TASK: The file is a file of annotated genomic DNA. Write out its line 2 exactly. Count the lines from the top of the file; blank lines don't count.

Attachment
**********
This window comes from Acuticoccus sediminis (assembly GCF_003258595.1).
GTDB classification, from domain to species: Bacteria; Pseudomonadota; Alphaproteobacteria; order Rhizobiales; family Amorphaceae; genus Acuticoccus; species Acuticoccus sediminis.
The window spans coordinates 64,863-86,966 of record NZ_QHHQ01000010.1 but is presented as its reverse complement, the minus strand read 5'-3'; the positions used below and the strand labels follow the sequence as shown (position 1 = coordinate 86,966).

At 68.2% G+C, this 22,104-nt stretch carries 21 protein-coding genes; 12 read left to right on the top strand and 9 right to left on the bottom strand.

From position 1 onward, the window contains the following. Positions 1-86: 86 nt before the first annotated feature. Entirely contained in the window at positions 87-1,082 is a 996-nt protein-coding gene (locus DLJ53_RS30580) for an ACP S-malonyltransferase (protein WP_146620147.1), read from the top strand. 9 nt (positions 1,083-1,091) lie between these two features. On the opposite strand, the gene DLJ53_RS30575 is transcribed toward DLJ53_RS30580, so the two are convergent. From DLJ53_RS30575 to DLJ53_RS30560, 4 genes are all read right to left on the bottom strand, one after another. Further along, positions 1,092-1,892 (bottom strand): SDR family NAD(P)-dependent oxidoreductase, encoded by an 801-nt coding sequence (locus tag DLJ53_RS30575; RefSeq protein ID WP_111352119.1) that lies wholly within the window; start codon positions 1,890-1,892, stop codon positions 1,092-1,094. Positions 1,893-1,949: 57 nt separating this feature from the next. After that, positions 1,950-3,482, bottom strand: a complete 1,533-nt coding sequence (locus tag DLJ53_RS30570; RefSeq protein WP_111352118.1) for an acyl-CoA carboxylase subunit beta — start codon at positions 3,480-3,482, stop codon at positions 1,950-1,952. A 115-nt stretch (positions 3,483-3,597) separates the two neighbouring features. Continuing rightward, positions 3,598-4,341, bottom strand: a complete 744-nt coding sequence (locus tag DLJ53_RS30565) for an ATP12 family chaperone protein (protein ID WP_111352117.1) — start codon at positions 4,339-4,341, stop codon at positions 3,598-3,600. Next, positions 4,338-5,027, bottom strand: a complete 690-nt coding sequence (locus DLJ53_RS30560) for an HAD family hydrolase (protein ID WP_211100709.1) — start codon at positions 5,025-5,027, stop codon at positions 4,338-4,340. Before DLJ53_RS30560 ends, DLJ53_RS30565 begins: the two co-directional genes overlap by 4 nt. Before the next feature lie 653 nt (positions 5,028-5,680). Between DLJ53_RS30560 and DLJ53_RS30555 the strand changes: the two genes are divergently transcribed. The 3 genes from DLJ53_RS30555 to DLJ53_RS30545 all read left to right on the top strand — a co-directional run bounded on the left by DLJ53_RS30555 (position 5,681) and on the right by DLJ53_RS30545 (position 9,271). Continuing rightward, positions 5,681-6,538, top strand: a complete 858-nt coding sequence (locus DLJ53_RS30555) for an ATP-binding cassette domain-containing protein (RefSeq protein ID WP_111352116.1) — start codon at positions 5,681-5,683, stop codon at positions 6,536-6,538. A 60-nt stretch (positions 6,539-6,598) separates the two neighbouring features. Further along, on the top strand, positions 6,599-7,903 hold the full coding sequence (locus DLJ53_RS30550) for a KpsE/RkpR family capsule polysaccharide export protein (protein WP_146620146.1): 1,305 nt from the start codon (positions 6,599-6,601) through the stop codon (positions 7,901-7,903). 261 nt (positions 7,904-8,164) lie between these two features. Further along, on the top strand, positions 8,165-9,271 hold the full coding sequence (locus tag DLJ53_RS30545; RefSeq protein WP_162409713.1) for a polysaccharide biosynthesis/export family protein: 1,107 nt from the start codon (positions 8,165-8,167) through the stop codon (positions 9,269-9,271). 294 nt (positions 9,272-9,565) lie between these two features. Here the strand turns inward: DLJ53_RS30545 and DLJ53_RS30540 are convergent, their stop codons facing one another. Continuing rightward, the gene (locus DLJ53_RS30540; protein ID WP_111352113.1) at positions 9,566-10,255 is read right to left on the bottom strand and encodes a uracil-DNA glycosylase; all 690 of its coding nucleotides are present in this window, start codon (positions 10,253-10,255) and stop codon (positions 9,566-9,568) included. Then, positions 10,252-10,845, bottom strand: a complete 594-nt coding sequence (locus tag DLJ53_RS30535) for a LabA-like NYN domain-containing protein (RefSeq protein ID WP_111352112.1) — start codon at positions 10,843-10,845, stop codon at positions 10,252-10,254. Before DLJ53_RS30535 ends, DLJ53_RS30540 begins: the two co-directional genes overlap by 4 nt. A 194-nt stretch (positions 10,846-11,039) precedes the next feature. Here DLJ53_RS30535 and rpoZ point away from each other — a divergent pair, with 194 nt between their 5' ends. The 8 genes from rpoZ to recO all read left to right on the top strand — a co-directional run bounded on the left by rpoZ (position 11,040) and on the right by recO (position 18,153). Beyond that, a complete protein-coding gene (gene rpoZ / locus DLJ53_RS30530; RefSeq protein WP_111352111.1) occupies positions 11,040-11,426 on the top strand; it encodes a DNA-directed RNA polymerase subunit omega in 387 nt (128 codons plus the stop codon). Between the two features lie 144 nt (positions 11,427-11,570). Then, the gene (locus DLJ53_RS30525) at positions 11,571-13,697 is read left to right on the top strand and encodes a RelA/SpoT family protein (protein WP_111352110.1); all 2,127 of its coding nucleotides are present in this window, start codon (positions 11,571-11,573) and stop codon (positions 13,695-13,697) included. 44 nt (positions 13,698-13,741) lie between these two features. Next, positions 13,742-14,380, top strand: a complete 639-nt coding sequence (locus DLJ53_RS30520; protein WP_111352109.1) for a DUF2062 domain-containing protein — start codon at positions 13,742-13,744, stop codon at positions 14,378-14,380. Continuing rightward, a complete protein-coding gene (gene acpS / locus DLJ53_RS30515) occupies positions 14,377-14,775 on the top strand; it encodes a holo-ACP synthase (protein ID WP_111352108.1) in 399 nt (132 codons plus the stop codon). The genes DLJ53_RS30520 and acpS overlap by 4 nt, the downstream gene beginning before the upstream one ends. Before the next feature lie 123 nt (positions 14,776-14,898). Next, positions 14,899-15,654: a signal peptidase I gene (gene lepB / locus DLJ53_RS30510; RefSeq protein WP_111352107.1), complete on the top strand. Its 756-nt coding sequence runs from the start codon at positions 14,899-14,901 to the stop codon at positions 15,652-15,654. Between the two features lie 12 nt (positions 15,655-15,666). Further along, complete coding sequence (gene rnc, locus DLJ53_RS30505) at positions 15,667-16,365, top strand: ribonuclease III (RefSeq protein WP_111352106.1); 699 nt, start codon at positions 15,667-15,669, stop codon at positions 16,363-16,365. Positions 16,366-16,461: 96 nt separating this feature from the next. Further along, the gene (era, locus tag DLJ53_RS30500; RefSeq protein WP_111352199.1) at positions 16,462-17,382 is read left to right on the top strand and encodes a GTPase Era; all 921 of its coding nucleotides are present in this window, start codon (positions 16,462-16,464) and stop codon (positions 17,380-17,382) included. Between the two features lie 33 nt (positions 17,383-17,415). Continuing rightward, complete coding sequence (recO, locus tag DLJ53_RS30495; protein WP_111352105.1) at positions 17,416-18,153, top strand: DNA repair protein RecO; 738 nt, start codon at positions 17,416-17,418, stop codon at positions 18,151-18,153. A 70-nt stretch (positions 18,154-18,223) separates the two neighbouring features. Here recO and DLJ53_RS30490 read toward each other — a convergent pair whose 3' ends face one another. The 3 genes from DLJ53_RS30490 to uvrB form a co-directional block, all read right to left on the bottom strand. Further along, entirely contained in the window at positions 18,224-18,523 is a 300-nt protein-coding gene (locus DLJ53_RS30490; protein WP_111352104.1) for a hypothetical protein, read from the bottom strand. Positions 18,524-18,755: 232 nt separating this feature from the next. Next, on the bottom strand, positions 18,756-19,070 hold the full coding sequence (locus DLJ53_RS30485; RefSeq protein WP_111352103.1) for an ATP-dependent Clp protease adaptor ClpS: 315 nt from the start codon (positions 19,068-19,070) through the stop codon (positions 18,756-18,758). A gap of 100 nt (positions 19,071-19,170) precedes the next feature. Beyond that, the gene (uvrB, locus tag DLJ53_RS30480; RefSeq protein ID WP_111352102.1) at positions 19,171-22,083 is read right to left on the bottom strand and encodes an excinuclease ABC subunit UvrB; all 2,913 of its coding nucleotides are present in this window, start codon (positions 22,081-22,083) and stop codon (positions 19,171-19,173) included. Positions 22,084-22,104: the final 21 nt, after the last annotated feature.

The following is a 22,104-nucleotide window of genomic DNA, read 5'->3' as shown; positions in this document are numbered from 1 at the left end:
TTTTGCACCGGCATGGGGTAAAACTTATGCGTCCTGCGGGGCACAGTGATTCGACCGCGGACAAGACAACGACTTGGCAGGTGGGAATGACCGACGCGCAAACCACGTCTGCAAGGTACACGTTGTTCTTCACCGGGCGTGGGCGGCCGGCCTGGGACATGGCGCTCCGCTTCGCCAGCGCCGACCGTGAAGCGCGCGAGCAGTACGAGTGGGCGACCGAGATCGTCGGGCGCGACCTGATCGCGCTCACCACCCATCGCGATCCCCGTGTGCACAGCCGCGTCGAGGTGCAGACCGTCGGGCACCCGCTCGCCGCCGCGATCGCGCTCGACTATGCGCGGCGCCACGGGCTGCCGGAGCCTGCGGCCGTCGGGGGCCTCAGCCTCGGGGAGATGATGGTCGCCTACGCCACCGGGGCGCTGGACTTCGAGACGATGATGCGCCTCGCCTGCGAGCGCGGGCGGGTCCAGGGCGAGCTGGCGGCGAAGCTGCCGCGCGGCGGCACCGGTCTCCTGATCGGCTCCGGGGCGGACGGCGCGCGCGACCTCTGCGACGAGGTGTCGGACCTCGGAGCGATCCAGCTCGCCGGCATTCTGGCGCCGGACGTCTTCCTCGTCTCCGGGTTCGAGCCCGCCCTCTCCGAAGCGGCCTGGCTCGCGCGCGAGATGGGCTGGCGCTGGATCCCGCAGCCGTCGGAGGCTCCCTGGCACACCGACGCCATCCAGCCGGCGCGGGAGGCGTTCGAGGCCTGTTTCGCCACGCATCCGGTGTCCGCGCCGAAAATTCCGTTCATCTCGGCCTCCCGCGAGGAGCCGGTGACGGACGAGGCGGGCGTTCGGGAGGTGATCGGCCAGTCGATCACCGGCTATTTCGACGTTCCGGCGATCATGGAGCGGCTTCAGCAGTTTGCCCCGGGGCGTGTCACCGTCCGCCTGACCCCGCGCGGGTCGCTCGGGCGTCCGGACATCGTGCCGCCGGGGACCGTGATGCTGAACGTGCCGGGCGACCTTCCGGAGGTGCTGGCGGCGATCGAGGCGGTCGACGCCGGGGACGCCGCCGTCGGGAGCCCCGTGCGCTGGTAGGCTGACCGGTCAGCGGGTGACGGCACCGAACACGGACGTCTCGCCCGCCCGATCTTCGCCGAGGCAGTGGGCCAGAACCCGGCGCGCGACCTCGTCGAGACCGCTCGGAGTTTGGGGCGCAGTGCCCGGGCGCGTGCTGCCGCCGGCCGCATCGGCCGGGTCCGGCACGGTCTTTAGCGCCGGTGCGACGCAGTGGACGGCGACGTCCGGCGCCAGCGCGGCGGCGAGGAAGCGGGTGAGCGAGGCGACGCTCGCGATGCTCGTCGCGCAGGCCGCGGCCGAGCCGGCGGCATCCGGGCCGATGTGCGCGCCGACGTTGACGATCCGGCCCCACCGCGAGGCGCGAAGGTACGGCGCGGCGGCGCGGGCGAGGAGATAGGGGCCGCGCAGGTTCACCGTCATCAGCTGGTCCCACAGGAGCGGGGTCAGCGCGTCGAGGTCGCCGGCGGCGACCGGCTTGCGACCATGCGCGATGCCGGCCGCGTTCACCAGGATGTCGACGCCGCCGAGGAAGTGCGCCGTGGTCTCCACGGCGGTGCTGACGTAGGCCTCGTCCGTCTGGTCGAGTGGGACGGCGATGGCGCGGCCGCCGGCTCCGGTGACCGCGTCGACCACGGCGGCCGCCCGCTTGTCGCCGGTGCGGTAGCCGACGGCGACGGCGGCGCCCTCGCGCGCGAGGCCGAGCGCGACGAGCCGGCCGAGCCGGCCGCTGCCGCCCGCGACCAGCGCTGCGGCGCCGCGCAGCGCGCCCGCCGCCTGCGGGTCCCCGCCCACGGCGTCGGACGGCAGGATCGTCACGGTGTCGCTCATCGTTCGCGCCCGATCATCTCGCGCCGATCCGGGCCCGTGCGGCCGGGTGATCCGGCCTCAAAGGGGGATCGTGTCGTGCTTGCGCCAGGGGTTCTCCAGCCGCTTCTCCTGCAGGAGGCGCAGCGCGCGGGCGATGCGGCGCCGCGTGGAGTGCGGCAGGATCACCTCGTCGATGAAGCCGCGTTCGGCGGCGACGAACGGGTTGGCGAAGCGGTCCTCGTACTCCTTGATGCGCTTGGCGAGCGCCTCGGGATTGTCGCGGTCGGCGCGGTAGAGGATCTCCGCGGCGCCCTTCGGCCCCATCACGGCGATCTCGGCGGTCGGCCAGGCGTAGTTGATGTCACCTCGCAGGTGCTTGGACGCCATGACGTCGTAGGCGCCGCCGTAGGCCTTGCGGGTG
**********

GTDB classification, from domain to species: Bacteria; Pseudomonadota; Alphaproteobacteria; order Rhizobiales; family Amorphaceae; genus Acuticoccus; species Acuticoccus sediminis.